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on September 3, 2016
As I read this book, I constantly yearned for more. More about the writer and her inner life. More about the feelings in the moment. Unfortunately, the book doesn't deliver on this until about half way through. Perhaps this is purposeful, but it does make it difficult to invest in the protagonist. Her story is harrowing and it took great courage to live it and write about it.
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on March 3, 2014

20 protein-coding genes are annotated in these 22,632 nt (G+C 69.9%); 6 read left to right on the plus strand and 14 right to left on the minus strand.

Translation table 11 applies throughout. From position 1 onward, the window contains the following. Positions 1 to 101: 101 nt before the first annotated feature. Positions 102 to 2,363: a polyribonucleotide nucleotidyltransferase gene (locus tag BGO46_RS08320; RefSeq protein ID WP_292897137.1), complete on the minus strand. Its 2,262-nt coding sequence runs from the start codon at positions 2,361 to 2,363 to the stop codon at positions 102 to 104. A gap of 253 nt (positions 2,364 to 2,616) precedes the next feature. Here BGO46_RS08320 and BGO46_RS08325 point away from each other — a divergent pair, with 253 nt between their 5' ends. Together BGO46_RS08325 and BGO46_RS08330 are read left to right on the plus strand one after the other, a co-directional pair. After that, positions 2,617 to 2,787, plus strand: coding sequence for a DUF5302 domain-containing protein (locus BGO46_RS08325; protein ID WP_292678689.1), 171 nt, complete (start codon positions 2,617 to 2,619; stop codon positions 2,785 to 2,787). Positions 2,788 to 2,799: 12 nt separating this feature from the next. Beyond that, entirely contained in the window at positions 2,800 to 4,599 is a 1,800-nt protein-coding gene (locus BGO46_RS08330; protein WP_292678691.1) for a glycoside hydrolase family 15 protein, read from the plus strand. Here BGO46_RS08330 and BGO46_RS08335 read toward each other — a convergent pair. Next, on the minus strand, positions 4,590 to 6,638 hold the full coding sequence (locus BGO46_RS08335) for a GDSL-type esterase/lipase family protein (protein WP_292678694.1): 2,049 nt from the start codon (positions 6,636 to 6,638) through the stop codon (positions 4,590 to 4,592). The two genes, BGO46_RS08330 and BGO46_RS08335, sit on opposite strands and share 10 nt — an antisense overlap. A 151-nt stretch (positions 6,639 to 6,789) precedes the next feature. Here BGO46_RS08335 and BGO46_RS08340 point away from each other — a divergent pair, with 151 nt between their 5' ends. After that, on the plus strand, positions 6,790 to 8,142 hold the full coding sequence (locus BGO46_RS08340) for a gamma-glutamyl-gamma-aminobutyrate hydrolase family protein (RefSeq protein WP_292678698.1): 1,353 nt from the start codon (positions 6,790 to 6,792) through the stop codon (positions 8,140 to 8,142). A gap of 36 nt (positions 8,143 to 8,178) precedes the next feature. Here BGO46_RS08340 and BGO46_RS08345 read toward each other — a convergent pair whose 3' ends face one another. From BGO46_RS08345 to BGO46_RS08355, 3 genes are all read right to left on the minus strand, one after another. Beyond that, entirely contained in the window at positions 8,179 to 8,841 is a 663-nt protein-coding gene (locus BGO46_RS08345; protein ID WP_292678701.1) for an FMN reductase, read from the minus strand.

This staggering, well written memoir runs the gamut from beauty and wonder to despair and depravity. We hear about the chaos and civil war in Somalia, mostly from afar and through the lens of piracy stories, but this book throws the whole thing into searing personal perspective in the tale of two travelers who were kidnapped and held for ransom by fundamentalist mercenaries. Amanda Lindhout's autobiographical tales of growing up in Canada and traveling to far-flung regions pre-Somalia are fascinating enough and extremely well rendered in crisp, engaging prose. But it's when her travels go disastrously, devastatingly wrong that this story kicks into high gear and your knuckles turn white as you turn page after heart-wrenching page. Of course, the author's survival of the many ordeals she was put through are a given, but they don't make the vividly told tale any less hair raising, as page after page you hope beyond hope that this will be the page in which she is set free. When she finally is, you would forgive the author for being a wrecked shell of a human being who retreats from the world in all of it's ugliness to lick her wounds. But instead, you learn that she has the compassion of a Buddha and is actually doing charitable work geared towards education women in Somalia. Amazing, amazing, amazing...